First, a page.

People & Places

Death of parents pointed Cedar Rapids woman to a career she'd 'do for free'

LIFE INSURANCE

Lindsay Handy spends some of her free time doing the same thing she does at work — talking to people about financial wellness.

In addition to working as a financial services professional at New York Life Insurance Company in Cedar Rapids, she also speaks to high school students and other groups about building a financial foundation.

It’s something she feels is often missing from high school curriculums and is important knowledge to share with students — and for everyone to understand.

“It’s my passion,” said Handy, 30. “I’d do this job for free.”

There’s a very personal reason she feels driven to help people with insurance needs and financial planning.

When she was in her 20s, she lost both of her parents to cancer within a few short years. Unbeknownst to Handy or her parents, their life insurance lapsed while they each were on disability leave from their jobs.

After her parents died, Handy and her sister had to deal with their parents’ end-of-life expenses, including funeral costs, on top of dealing with their grief.

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After going through that experience, Handy decided to pursue a career where she could help others avoid similar struggles.

“I started asking around to friends and family and realized so many loved ones didn’t have life insurance. That’s when it dawned on me that I wanted to do this,” she said.

In two short years, she moved from Sioux City to Cedar Rapids with her husband, became a licensed insurance agent, accepted a job at New York Life and welcomed a daughter, Addy.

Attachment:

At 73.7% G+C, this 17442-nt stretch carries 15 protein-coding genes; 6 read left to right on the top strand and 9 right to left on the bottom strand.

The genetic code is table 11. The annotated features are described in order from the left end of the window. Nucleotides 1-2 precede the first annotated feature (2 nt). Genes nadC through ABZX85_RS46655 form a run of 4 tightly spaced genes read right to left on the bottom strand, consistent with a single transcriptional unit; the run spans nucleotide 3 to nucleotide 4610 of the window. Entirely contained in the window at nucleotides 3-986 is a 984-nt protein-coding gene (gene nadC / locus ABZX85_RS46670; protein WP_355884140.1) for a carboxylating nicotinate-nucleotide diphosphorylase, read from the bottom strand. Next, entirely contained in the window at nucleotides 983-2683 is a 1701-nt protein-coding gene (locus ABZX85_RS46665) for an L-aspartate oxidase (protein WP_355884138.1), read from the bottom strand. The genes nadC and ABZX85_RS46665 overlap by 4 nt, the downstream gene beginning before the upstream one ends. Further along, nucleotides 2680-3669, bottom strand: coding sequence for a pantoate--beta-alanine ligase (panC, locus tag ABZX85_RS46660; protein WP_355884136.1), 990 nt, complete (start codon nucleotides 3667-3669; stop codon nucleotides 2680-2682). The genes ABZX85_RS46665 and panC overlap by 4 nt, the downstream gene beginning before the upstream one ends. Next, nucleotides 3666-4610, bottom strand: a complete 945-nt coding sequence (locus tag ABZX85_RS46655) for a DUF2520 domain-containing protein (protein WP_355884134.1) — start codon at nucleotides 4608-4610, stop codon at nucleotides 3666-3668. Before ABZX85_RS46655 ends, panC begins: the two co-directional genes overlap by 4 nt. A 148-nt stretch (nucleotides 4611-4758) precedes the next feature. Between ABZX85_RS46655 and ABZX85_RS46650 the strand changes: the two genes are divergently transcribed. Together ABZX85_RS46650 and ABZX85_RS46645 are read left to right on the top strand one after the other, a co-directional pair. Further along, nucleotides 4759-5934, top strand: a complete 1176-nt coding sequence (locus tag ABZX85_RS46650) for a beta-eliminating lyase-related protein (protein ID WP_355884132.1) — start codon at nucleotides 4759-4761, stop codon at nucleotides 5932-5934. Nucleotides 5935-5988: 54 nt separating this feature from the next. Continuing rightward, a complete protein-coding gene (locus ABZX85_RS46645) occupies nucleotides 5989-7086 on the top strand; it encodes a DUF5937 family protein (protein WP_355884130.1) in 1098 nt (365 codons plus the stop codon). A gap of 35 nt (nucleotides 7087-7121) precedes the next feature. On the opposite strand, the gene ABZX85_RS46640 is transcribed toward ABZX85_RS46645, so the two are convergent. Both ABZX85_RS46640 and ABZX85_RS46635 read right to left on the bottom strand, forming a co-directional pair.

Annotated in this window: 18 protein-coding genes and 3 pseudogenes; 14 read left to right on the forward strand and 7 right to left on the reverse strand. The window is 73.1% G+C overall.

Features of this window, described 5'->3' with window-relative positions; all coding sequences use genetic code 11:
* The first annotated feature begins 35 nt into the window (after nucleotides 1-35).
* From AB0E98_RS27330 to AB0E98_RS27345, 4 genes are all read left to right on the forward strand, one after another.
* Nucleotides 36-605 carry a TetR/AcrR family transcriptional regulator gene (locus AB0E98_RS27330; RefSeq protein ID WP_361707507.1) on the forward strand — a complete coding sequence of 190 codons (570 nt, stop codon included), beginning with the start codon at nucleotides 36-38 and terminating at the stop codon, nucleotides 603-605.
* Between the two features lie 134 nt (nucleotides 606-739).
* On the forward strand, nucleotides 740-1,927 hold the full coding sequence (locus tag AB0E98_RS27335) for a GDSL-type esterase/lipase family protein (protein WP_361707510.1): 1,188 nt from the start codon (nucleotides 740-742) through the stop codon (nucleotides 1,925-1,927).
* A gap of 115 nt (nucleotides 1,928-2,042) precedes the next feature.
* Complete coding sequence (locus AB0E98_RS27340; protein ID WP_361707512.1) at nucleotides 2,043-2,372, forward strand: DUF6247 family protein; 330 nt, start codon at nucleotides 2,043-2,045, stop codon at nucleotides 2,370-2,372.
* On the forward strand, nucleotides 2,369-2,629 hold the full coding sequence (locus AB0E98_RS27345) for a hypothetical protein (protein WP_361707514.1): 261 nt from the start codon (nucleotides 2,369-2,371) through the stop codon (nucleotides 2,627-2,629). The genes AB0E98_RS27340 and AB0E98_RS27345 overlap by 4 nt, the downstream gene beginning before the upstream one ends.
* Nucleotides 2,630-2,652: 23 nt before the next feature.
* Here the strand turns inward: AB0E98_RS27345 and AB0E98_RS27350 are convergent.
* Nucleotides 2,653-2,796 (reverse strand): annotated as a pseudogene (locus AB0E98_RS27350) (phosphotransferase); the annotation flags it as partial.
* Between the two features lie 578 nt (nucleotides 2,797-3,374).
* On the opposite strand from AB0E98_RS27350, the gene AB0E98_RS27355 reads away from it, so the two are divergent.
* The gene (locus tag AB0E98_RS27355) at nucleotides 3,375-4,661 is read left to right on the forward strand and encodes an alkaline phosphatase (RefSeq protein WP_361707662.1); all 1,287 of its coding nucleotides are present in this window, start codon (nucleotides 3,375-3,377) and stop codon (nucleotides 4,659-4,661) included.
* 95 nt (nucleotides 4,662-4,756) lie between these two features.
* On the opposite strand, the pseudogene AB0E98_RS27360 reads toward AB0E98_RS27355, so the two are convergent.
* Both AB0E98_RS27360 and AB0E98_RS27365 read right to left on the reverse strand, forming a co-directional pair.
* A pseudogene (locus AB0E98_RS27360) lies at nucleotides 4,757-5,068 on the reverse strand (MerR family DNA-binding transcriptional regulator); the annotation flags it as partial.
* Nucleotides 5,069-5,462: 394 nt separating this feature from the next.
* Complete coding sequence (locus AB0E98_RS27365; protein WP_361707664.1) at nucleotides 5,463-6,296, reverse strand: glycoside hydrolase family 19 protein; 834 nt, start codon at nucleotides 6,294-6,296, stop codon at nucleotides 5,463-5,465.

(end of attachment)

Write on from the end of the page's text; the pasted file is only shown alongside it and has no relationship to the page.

The tough times she went through led her to a job that she finds meaningful.

“It put me on the path I’m supposed to be on,” Handy said.

These days, her friends may get occasional reminders from her about keeping their insurance up-to-date and making sure they have enough coverage. She knows conversations about life insurance can be awkward, especially if you’re young.

“It’s not what most people want to talk about. I feel that because I lived it,” Handy said.

However, knowing your family is protected will give you peace of mind. It’s worth overcoming those mental barriers, Handy said.

“Start now so it won’t be such a burden on your loved ones,” she said. “It might feel too soon, but it’s not.”

Firm up your finances, step by step

Lindsay Handy shared these tips to put you and your family’s finances on a better footing. She encourages young adults, in particular, to realize it is never too early to focus on your finances.

1. Build a budget. Work from annual expenses down to monthly expenditures. Know what you’re spending money on.

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2. Set aside an emergency fund. This is separate from savings — it should be a true emergency fund for unexpected expenses.

3. Manage debt. If you’re a student, make sure you understand the loans you’re signing. Know all the debt you have.

4. Accumulate savings for predictable expenses. These include things like taxes, home maintenance and car payments.

5. Invest. Start a retirement plan. If your company offers a 401(k) match, invest enough to take full advantage of the match. In other words — take the free money. Consider working with an adviser if you need help.

6. Protect your assets and income. Make sure you have health insurance and homeowner’s insurance, and consider making a will and purchasing life insurance if anyone who relies on you for income.

7. Start leaving a legacy. Start dreaming about planning vacations, donating to charity — anything that gets you excited.

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